Over the course of the series the mechanics have remained fairly stable. But as the series has grown it has incorporated other genres into the control scheme as well as streamlined its own.
Respect here is experience points in other games. For killing gang members while adding flourish, completing activities and diversion, or simply improving the appearance and performance of your homes and vehicles you’ll gain ever increasing Respect. In Saints Row 2 Respect simply allowed you to open up more Main Missions and by that the boons that came with them. One full bar would allow one full mission and you can hold onto them. (My play through for research left me off at eleven missions I could burn through.)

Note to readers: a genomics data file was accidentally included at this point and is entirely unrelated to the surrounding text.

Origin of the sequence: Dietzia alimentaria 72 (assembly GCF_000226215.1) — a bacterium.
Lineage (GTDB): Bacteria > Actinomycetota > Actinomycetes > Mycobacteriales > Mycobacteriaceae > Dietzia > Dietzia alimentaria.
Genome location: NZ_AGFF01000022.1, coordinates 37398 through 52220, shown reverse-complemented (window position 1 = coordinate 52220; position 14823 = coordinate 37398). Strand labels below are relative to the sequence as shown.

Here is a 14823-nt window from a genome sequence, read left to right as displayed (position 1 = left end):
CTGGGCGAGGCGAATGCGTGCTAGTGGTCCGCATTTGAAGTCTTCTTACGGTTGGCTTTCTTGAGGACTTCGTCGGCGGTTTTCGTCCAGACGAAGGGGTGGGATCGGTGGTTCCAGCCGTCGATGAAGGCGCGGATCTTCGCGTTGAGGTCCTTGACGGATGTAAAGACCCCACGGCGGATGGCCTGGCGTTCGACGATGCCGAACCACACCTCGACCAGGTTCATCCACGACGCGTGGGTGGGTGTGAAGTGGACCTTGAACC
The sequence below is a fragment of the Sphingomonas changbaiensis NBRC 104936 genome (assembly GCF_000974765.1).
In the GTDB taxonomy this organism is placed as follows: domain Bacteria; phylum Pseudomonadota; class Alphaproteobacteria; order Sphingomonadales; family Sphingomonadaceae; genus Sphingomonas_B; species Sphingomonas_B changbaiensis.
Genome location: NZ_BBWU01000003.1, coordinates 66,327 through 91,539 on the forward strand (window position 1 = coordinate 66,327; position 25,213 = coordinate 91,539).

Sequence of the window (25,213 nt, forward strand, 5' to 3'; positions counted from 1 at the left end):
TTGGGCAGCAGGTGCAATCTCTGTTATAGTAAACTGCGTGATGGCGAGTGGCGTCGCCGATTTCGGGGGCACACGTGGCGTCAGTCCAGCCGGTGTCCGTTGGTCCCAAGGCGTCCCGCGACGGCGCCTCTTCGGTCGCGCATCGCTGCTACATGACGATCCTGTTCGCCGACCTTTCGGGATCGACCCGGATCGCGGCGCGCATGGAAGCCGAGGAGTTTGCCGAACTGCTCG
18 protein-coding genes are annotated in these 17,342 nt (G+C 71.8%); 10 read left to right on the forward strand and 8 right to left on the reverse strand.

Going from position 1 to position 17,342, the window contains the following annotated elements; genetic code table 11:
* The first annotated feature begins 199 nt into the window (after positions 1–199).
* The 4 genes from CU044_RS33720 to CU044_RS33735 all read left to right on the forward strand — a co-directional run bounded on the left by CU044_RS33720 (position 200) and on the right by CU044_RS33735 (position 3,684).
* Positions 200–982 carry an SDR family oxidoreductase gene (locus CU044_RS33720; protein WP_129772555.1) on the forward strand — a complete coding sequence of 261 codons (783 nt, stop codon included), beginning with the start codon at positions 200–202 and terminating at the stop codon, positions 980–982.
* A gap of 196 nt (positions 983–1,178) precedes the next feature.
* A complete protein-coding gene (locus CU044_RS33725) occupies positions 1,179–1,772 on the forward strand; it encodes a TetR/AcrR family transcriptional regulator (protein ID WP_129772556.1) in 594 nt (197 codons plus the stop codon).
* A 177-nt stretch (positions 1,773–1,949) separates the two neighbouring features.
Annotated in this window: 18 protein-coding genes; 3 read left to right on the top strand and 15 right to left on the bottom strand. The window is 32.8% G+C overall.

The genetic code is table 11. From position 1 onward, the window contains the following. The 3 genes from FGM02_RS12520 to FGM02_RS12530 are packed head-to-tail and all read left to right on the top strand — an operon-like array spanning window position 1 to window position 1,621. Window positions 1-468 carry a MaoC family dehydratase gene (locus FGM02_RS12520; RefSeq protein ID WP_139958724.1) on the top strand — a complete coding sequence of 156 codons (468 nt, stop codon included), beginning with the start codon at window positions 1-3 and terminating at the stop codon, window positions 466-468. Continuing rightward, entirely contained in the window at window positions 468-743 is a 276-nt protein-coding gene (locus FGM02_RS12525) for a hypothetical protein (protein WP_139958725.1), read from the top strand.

In the later titles this changes. Respect has levels, making it a more traditional experience bar. Opening the menu are different bonuses you can unlock for yourself. This is everything from greater health and stamina, increased ammunition for each weapon type, to damage mitigation for each weapon type. In Saints Row: The Third and IV, you can become completely immune to all but melee damage at the maximum level of 50. In Gat Out of Hell, this is nigh immunity. In all three titles you can have unlimited ammunition as well. In Saints Row 2 the same boons can be earned by completing missions and side quests. If you are here for the thrill and action, you can up your survivability and ammo reserves. If you take an RPG angle you can grind until you can max out and be invincible, all in the same title. These improvements are the best for achievement hunters. Not needing to worry about running out of rounds while you try to amass 500 head shots will speed things up, for example. All of this can be done in the same title and that versatility is a wonderful thing. Additionally, one of the bonuses I liked the most was a Collectible Finder. With a map filter, anything that added toward the respective All Collectibles achievement was put on the map so you could hop from one to the next. It made what would have been a chore (looking at you Assassin’s Creed) in a diversion.